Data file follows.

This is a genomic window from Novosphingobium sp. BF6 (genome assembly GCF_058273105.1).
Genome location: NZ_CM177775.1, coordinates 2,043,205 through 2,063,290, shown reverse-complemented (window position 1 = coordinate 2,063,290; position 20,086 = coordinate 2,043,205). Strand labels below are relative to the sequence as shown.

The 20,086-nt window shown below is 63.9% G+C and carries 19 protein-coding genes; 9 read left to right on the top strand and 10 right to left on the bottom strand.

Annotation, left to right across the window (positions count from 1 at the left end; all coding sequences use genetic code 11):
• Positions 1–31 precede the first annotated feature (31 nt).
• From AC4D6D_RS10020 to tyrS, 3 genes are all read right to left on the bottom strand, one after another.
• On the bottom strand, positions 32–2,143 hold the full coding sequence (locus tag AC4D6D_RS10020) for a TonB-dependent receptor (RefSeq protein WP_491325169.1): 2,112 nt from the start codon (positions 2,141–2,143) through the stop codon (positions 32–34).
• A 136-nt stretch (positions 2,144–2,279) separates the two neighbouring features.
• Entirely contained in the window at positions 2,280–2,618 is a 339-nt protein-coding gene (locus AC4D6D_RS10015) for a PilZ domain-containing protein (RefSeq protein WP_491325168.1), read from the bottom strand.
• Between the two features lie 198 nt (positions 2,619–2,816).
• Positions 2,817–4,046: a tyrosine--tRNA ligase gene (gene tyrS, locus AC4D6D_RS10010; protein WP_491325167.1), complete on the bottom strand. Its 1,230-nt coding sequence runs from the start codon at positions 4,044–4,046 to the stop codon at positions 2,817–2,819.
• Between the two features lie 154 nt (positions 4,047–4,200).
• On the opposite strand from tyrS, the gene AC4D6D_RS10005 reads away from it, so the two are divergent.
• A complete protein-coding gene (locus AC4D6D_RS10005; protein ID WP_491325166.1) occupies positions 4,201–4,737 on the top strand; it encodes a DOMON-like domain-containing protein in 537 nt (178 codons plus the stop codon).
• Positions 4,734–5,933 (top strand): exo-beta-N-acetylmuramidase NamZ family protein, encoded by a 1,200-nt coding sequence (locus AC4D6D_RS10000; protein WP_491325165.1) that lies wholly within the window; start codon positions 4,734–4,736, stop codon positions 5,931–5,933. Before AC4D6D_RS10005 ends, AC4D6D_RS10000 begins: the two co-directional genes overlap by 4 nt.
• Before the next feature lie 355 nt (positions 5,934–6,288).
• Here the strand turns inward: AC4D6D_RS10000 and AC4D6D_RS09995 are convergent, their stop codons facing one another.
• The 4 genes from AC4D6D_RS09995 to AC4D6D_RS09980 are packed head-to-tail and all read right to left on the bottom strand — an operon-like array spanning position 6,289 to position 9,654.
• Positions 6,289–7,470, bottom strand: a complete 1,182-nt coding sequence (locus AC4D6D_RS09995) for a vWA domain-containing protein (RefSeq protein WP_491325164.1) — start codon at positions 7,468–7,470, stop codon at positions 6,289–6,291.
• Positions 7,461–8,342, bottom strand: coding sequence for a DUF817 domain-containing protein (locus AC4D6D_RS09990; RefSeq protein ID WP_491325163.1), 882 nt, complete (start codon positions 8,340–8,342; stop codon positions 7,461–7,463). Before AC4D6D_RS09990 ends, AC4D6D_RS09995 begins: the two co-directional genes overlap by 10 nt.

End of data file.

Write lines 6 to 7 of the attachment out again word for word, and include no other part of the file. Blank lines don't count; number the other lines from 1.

• From AC4D6D_RS10020 to tyrS, 3 genes are all read right to left on the bottom strand, one after another.
• On the bottom strand, positions 32–2,143 hold the full coding sequence (locus tag AC4D6D_RS10020) for a TonB-dependent receptor (RefSeq protein WP_491325169.1): 2,112 nt from the start codon (positions 2,141–2,143) through the stop codon (positions 32–34).